Labor Day is typically viewed as the unofficial end of summer. It is a day off work for most people filled with barbeques, picnics, and a day at the pool or by the lake. But what happened to make it so we could have this extra day off work to enjoy these festivities.
On September 5, 1882, the first “Labor Day” was celebrated with 10,000 American workers marching in a parade from New York’s City Hall to a giant picnic at an uptown park. A New York Times article titled “Working Men on Parade” stated that the march was conducted “in an orderly and pleasant manner.” Over the next few years, multiple municipal ordinances to recognize the day were passed to move toward state legislation. While New York was the first state to introduce the bill, Oregon was the first state to pass the law in 1887. Before it was officially recognized as a federal holiday in 1894, 23 more states had adopted the holiday.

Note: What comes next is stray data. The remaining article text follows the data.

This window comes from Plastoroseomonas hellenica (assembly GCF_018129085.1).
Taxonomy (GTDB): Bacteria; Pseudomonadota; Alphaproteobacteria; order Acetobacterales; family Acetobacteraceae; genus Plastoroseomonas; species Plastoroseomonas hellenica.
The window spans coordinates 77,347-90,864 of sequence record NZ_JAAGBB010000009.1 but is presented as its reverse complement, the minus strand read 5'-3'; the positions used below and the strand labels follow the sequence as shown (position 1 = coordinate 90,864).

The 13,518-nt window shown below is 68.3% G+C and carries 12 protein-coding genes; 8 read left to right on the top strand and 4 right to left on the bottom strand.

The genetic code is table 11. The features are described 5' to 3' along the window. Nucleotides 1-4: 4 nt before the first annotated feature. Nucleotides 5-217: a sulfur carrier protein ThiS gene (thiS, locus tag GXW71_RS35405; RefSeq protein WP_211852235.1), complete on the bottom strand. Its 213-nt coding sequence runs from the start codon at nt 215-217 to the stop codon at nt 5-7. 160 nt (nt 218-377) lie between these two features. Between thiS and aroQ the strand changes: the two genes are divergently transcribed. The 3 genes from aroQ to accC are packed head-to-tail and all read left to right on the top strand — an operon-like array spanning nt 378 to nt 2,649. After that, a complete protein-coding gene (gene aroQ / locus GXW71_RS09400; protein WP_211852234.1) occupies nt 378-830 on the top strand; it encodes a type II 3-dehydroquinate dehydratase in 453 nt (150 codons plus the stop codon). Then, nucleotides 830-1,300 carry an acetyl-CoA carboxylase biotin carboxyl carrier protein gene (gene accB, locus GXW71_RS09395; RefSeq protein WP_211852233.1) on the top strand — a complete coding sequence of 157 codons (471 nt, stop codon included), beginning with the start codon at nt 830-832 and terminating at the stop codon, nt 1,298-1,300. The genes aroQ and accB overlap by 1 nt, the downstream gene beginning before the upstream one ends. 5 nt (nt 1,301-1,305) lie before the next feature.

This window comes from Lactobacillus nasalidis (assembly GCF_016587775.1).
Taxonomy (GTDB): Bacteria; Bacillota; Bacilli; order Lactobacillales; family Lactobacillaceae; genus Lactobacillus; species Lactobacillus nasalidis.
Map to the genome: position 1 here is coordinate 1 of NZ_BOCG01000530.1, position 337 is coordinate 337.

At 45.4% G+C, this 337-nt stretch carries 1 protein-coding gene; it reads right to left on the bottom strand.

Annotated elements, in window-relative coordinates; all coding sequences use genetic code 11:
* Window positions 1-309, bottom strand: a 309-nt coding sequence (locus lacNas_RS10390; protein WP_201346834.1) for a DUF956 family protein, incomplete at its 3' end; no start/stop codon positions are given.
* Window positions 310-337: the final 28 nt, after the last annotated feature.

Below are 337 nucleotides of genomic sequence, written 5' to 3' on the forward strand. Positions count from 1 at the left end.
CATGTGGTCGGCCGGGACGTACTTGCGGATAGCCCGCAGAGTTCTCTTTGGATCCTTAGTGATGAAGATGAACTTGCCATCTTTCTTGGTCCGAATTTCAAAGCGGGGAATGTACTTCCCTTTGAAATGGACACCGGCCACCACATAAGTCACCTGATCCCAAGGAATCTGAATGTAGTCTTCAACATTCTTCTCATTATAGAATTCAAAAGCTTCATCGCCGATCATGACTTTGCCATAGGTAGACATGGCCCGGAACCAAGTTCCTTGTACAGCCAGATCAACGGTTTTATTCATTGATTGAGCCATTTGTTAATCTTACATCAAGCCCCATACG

In May 1894, the Pullman strike led the way for Labor Day to become a federal holiday. Workers from the Pullman Palace Car Company, owned by George Pullman, complained about low wages with accompanying high rents in the company town. Pullman’s response was to fire everyone, and the workers responded by going on strike. Other workers from the American Railway Union, led by Eugene V. Debs, joined in on the strike by refusing to use Pullman cars and not bringing freight and passenger traffic to the area. Tens of thousands of workers walked off the job and hostile and even deadly strikes were happening across the country in response. On June 28, 1894, President Grover Cleveland signed a bill making the first Monday in September a federal holiday, named Labor Day.
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